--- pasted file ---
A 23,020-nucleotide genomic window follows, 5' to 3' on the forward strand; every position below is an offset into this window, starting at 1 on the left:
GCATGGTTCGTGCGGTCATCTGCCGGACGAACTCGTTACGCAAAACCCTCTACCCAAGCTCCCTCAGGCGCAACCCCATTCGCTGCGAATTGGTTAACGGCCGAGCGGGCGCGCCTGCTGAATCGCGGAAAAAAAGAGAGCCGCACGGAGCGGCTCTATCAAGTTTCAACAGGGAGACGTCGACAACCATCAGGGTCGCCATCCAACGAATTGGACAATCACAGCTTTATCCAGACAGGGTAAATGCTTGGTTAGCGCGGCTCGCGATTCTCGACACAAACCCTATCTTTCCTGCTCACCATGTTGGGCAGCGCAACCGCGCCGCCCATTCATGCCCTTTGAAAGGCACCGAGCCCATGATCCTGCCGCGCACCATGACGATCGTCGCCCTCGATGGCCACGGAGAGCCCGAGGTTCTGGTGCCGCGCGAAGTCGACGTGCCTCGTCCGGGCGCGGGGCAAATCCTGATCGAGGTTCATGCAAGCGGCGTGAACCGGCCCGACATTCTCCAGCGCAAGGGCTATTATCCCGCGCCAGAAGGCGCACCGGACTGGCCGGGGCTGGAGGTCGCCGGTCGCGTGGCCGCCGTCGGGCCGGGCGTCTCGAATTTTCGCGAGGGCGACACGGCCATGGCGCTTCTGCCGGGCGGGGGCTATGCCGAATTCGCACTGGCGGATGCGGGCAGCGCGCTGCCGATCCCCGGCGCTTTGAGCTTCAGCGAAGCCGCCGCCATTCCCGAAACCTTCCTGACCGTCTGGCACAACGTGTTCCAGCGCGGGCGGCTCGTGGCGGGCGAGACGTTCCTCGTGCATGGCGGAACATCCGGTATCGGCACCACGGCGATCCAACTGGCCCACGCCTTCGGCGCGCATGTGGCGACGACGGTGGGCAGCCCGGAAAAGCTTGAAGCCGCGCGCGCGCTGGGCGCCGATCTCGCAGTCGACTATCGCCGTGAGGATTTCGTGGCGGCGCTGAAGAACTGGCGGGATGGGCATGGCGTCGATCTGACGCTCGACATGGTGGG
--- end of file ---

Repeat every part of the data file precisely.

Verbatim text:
A 23,020-nucleotide genomic window follows, 5' to 3' on the forward strand; every position below is an offset into this window, starting at 1 on the left:
GCATGGTTCGTGCGGTCATCTGCCGGACGAACTCGTTACGCAAAACCCTCTACCCAAGCTCCCTCAGGCGCAACCCCATTCGCTGCGAATTGGTTAACGGCCGAGCGGGCGCGCCTGCTGAATCGCGGAAAAAAAGAGAGCCGCACGGAGCGGCTCTATCAAGTTTCAACAGGGAGACGTCGACAACCATCAGGGTCGCCATCCAACGAATTGGACAATCACAGCTTTATCCAGACAGGGTAAATGCTTGGTTAGCGCGGCTCGCGATTCTCGACACAAACCCTATCTTTCCTGCTCACCATGTTGGGCAGCGCAACCGCGCCGCCCATTCATGCCCTTTGAAAGGCACCGAGCCCATGATCCTGCCGCGCACCATGACGATCGTCGCCCTCGATGGCCACGGAGAGCCCGAGGTTCTGGTGCCGCGCGAAGTCGACGTGCCTCGTCCGGGCGCGGGGCAAATCCTGATCGAGGTTCATGCAAGCGGCGTGAACCGGCCCGACATTCTCCAGCGCAAGGGCTATTATCCCGCGCCAGAAGGCGCACCGGACTGGCCGGGGCTGGAGGTCGCCGGTCGCGTGGCCGCCGTCGGGCCGGGCGTCTCGAATTTTCGCGAGGGCGACACGGCCATGGCGCTTCTGCCGGGCGGGGGCTATGCCGAATTCGCACTGGCGGATGCGGGCAGCGCGCTGCCGATCCCCGGCGCTTTGAGCTTCAGCGAAGCCGCCGCCATTCCCGAAACCTTCCTGACCGTCTGGCACAACGTGTTCCAGCGCGGGCGGCTCGTGGCGGGCGAGACGTTCCTCGTGCATGGCGGAACATCCGGTATCGGCACCACGGCGATCCAACTGGCCCACGCCTTCGGCGCGCATGTGGCGACGACGGTGGGCAGCCCGGAAAAGCTTGAAGCCGCGCGCGCGCTGGGCGCCGATCTCGCAGTCGACTATCGCCGTGAGGATTTCGTGGCGGCGCTGAAGAACTGGCGGGATGGGCATGGCGTCGATCTGACGCTCGACATGGTGGG